The Internet right now feels like an empty beach, 20 minutes before the Tsunami hits.

Shit's going down.

Not sure if you are aware of it, but what I call the Illiberal Left (at least it's online-version) is imploding. It's happening everywhere, from within lefty circles. In Books, on Youtube, on Twitter, in my fucking own DMs. It's over. (And the real work begins right now.)

1.) Motherboard rezensiert 'Kill All Normies' (vorher auf NC):

Nagle attacks a liberal internet sunk in filter-bubbled complacency, drunk on the relative ease of expressing one's politics in retweets, and obsessed with calling out the right-wing bogeyman.

Nagle links this stagnation to a poverty of thought: "The thing is, you cannot come up with new ideas if the intellectual culture of your movement is totally closed down. Which has been the case for years. That's why the alt-right has been such a shock, because everyone was banking on the fact that everyone now agrees with us."

Nagle's argument finds horrifying validation at the book's conclusion, which leaps forward to January of this year, immediately after the suicide of author and cultural critic Mark Fisher. Rather than mourning his loss, or expressing condolences to his bereaved family, members of the online left gloated and portrayed his untimely death as a victory: „Just because Mark Fisher is dead, doesn't make him right about 'sour-faced identitarians'. If only left misogyny would die with him.“

Nagle is damning here, writing that "this response is a fairly typical example of precisely the sour-faced identitarians who undoubtedly drove so many young people to the right during these vicious culture wars."

In the recent past, Fisher came under fire online for his essay "Exiting the Vampire Castle," which argues against the online left's call-out culture as obstructing change, and breeding a further sense of futility among the online left. When I interviewed Fisher two years ago about his Facebook project "Boring Dystopia," he was certain that Facebook, Twitter and their ilk would die away within our lifetimes.

This hasn't yet come to pass. Rather, "online politics" have gone mainstream, and won an election. What went so horribly wrong in online life, that it got this bad? Have we learned to love the filter bubble so much that we've forgotten our own humanity?

2.) Laci Green, very well known and influential SJW-Youtuber, wants to host Debates with Social Justice-Peeps and Anti-Feminists:

Laci is talking about this Article in the LA Review of Books: If this is Feminism, it has been hijacked by the Thought Police. Read it and try not to think about a certain text someone you might know launched into aether 2 years ago:

In response to my comments on social media about philosophical engagement, some argued it was unnecessary because the issues raised in Tuvel’s article were discussed “decades ago.” That seems unlikely given that the main theme in Tuvel’s article was the 2015 media response to Jenner and Dolezal. Even so, it’s not harmful to ask to see those arguments applied specifically to Tuvel’s article. To the contrary, it should give scholars an opportunity to renew their positions with more vigor, especially given the current spotlight on Tuvel’s essay. Some suggest they don’t want to “dignify” the article with a response. They’d rather just express their outrage at its very existence. My point here isn’t to defend the arguments in Tuvel’s article, but rather to defend the possibility of an open dialogue and debate, and to try to diagnose the outraged response to that idea—the idea upon which the discipline of philosophy, and the academy more generally, if not also democracy itself, are based.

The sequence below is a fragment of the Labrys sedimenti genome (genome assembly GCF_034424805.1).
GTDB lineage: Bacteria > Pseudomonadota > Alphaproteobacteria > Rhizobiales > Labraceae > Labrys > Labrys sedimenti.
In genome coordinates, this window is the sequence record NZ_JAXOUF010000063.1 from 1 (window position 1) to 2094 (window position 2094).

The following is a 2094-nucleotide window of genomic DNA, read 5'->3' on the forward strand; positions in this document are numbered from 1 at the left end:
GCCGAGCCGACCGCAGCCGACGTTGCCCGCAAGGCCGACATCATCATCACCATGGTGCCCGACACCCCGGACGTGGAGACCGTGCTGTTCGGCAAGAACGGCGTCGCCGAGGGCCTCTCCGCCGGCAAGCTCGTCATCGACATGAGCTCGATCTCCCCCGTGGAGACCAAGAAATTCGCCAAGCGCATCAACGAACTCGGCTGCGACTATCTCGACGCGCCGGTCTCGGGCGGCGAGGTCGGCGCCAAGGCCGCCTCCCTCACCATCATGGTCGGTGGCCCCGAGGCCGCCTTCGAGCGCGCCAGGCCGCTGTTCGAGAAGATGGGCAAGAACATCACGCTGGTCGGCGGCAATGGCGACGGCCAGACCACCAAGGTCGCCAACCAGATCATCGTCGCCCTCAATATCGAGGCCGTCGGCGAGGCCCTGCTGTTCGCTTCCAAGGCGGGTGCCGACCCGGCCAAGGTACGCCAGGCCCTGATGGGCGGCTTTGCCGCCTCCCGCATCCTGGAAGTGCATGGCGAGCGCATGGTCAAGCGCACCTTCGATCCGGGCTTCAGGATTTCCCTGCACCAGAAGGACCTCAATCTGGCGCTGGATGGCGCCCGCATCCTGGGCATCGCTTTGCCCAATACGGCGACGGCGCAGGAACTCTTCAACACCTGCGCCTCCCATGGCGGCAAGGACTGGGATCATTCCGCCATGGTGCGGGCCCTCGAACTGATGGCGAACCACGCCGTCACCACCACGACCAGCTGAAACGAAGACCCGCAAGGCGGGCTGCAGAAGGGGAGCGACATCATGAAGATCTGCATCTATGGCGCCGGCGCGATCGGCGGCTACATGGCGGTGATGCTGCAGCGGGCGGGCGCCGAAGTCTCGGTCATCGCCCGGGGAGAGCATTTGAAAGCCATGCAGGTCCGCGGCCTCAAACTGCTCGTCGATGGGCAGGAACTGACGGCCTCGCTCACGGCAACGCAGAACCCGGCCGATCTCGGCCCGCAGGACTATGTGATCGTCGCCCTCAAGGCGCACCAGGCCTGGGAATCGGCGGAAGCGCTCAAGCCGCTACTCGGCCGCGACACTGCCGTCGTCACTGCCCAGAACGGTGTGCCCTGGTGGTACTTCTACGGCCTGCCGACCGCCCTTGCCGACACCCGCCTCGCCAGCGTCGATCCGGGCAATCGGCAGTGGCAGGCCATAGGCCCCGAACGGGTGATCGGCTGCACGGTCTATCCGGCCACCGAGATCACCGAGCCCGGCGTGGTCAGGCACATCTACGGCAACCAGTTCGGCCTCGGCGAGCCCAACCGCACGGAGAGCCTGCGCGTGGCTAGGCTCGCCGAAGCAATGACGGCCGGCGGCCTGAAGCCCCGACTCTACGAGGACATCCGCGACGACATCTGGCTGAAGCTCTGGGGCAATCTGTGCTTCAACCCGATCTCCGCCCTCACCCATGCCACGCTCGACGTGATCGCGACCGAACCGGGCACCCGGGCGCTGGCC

We live in an era of outrage—let’s call it the Trump era. That’s how Trump got elected, by voicing outrage. His most ardent disciples uncritically and unthinkingly believe everything he says because it is expressed with anger and zest. Civility is suspected of being “political,” which has become a dirty word. It’s hard to argue with outrage, and that’s precisely the problem.

Outrage has become the new truth. At one extreme, we have Trump and his supporters proudly embracing political incorrectness, and at the other, we have the political correctness police calling for censorship of a scholarly article written by someone working for social justice. On both sides, we have virulent intolerance fueled by hatred. The feminist thought police are the flip side of the alternative facts machine. And both are threats to the open dialogue that is so vital for critical thought inside and outside the academy.

3.) Sargon of Akkad, very well known and influential Anti-SJW-Youtuber seems on board:

There's more shit happening that may bring some things to fruit in the future and the situation seems very muddy at the moment. This is still in a very, very early stage and there is no guarantee that this holds up.

But the people talking right now are at the very center of this debate, more or less all of them well known „Veterans of the Meme-War“ and if I interpret the situation correctly, we might have some very ugly weeks and months in the near future – and then it's sort of over or at least we will have found some form of understanding, from which we can move on.

And: It should be really funny to watch media wrap their head around this new development.

Exciting times, tbh.